Skipping forward in time somewhat, we visited Checkpoint Charlie, which was a bustling place. Very different from its past life. With a McDonalds on the street, it seems very clear – as Miss Whittle said perceptively – who ‘won’!

Our next stop felt as if it was in a day unto its own – a guided tour of the Reichstag at five. After going through security and being carefully eyed up by police and staff alike, once through the airlock into the very impressive building that is the German parliament, everyone was very welcoming, having established we were not a potential threat! Our guide was once again knowledgeable and obviously passionate about his subject, urging us to take an interest in politics in our own lives. The building itself proved to be amazing and steeped in history. It was certainly a highlight of the trip, and to literally ‘top it off’ (excuse the pun) the rooftop visit to the impressive Dome was equally as captivating with fantastic views of the city. After capturing a couple of fantastic ‘helicopter’ shots of Berlin in the bright late afternoon sun, we once again returned to the hostel with aching legs, but this time with the much welcomed aid of the efficient public transport.

There is nothing quite like standing on the spot of ritual torment for thousands of people, or where men were coldly and systematically killed. All in all Sachsenhausen concentration camp proved emotionally repressing for all of us. However once again we had an excellent guide, which enriched the experience, and increased our factual knowledge of the running of such camps. The guide was very good at knowing when to be objective as a historian and when the horror could not be dealt with in such a way. An interesting balance we all will have to learn to find and decide upon ourselves, as budding historians.

After the camp the story of Berlin museum seemed a little lighter, with interactive exhibits and modern design it helped lighten the mood a little. Before long, it was time to descend into darkness once again - to the huge nuclear bunker built by the Russians for the Cold War. A rather expensive and pointless failure for them, but very interesting.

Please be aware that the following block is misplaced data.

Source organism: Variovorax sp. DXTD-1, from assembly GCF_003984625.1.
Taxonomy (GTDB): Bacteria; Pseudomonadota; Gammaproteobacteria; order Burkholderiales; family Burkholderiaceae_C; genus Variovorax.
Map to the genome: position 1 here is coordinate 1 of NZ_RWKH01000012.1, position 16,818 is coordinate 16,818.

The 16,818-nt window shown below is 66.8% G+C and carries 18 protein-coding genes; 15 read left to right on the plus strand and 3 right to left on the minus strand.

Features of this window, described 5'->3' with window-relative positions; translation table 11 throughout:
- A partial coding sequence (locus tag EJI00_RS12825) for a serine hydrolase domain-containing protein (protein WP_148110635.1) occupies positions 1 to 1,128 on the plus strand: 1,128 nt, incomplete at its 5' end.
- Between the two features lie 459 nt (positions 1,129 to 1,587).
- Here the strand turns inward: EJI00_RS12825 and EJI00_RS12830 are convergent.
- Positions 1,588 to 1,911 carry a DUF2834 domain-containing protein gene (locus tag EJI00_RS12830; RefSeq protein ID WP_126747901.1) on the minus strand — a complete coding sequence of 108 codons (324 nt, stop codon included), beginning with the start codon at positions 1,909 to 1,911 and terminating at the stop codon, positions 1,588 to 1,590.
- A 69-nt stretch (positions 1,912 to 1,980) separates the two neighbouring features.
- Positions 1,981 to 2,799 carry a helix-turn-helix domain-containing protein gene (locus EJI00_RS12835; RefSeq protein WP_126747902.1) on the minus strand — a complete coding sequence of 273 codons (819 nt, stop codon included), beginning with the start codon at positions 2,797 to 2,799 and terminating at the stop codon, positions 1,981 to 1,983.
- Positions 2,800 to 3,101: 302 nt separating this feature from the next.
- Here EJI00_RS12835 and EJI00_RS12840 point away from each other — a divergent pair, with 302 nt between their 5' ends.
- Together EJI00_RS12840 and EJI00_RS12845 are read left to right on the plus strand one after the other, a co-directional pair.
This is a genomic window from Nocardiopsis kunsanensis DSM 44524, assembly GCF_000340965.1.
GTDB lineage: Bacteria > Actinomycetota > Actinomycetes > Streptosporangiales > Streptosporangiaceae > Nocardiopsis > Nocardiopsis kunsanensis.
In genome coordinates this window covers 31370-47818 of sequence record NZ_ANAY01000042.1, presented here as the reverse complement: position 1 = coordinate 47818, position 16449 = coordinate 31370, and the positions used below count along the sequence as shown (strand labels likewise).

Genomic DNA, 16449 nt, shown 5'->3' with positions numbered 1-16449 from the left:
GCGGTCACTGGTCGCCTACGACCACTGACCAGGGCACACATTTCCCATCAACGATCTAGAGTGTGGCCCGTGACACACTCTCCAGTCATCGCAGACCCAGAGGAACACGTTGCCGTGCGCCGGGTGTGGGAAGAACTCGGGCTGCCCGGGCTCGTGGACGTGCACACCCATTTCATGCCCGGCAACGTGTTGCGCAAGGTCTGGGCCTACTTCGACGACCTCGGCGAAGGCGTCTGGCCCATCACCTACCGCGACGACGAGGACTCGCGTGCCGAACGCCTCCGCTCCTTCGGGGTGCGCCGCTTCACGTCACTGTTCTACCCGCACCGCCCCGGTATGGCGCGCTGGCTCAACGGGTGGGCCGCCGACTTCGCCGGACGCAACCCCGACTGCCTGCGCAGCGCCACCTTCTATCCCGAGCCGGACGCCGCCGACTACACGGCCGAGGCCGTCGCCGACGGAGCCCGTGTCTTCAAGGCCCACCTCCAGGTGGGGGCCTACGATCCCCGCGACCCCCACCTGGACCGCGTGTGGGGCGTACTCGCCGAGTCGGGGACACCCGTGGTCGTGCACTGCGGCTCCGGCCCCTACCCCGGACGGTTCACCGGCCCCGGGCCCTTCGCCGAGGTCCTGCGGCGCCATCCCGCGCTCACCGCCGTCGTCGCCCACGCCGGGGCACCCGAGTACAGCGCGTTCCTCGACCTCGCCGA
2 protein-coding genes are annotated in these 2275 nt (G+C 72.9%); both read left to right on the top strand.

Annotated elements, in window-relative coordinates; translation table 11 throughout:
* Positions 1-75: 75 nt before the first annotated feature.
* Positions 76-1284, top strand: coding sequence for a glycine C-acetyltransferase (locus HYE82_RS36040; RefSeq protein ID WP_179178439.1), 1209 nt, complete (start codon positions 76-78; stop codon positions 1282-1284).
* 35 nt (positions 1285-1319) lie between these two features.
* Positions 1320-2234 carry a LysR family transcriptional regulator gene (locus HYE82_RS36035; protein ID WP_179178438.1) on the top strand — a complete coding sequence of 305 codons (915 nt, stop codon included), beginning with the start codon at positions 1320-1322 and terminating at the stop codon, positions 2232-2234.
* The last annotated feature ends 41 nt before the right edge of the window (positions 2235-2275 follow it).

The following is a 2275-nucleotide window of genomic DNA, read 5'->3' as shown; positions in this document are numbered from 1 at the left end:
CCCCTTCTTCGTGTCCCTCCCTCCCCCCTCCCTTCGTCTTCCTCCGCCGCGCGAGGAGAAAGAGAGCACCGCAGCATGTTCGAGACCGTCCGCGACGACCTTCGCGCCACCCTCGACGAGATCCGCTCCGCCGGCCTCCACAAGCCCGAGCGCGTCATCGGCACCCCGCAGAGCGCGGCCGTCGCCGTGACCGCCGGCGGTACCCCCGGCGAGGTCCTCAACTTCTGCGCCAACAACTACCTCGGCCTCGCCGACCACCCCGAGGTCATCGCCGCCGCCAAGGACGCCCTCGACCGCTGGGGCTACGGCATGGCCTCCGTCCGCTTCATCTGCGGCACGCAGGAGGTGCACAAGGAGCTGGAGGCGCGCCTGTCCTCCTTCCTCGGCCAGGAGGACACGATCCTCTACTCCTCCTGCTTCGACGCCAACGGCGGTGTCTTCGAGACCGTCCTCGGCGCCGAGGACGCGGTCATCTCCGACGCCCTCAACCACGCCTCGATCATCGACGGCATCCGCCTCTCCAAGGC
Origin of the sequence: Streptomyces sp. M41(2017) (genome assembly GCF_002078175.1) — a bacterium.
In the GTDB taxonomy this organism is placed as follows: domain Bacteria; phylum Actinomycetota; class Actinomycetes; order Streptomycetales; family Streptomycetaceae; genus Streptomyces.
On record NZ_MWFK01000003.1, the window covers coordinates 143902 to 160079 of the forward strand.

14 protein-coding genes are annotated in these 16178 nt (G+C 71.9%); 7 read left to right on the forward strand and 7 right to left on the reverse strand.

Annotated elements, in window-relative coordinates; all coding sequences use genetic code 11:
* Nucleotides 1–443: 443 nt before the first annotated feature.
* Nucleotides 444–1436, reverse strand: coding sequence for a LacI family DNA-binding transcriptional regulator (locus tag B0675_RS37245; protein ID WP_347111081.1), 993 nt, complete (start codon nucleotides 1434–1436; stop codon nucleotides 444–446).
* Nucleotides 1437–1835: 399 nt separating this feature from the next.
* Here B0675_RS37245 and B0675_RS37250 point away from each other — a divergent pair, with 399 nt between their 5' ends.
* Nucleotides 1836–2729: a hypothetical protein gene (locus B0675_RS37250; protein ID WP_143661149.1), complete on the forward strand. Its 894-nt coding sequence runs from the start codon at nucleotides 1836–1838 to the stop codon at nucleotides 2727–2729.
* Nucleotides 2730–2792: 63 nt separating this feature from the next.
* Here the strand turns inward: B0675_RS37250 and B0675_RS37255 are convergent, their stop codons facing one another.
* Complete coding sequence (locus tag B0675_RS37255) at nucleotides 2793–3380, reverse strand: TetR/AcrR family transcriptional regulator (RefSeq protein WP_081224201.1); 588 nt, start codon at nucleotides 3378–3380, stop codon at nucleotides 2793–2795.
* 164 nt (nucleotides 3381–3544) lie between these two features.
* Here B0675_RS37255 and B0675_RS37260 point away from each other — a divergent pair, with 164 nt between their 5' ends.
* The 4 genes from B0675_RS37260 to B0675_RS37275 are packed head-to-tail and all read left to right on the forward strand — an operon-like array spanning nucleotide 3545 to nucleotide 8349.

The Wannsee Villa then tailed off what had been a heavy, but eye opening day. We walked its wooden floors, reading and listening to the personal accounts of some of the survivors whose families were affected and destroyed by the ‘Final Solution’, and we sat in the villa’s serene and beautiful gardens, next to the lake. The whole place looked, lit as it was by a soft, golden evening sun, too beautiful ever to have hosted such evil.

Sunday 15th meant the last day of the trip, and we were up earlier than usual to pack, and walk in to town again to really get the most of the day. A supplementary breakfast in a Berlin cafe followed for me, as well as the purchasing of a few postcards (the old habits of tourism die hard!). We explored the area around two huge churches for a while before beginning the half hour walk out of town, back to the hostel, and the coach that was waiting to transport us to the airport.

The trip had been one huge sheep dip in a city that over the days that we stayed there, steadily grew on me, and I think on all of us. Berlin is a city of contrast, culture and construction. All of which lend to it a sense of city in its formative stages. I am sure that in my lifetime it will steadily catch up with many of its peers in terms of development, and become an even more exciting place to be than it currently is. I would like to thank all the staff on the trip for planning it so we could really make the most of our time there! But when I look in my history textbook now, many of the places really do flicker into life in my memory.

Theo Simmons